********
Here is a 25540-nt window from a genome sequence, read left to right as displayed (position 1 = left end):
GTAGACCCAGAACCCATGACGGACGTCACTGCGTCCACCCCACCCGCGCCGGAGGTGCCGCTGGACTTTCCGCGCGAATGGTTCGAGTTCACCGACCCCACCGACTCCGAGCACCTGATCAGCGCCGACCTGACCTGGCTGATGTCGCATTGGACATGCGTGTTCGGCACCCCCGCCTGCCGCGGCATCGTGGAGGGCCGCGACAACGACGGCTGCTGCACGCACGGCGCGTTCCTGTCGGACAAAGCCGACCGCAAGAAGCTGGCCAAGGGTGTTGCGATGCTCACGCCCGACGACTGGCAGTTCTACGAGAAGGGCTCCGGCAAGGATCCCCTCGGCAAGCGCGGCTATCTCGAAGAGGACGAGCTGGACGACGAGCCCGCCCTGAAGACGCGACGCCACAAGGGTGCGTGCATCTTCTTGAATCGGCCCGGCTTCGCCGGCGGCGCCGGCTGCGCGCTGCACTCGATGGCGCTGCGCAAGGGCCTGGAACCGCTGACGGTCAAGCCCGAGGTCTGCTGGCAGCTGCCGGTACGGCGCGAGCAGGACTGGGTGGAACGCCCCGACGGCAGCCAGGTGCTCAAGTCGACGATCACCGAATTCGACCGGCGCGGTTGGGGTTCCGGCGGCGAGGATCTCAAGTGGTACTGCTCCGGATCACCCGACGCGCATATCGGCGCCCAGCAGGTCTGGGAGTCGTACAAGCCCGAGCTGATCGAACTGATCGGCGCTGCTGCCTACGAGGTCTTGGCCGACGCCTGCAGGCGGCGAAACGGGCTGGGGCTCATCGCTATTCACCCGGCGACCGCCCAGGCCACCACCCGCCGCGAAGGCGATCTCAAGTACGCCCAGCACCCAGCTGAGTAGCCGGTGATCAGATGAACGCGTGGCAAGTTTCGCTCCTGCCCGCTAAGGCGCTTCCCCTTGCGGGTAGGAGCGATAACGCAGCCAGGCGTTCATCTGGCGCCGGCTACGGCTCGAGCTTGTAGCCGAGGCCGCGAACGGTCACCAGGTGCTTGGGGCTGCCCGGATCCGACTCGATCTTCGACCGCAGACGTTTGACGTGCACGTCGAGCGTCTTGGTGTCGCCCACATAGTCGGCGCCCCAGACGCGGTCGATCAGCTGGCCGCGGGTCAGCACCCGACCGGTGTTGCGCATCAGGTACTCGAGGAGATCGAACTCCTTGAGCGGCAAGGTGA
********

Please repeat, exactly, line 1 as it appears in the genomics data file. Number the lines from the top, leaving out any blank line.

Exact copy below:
Here is a 25540-nt window from a genome sequence, read left to right as displayed (position 1 = left end):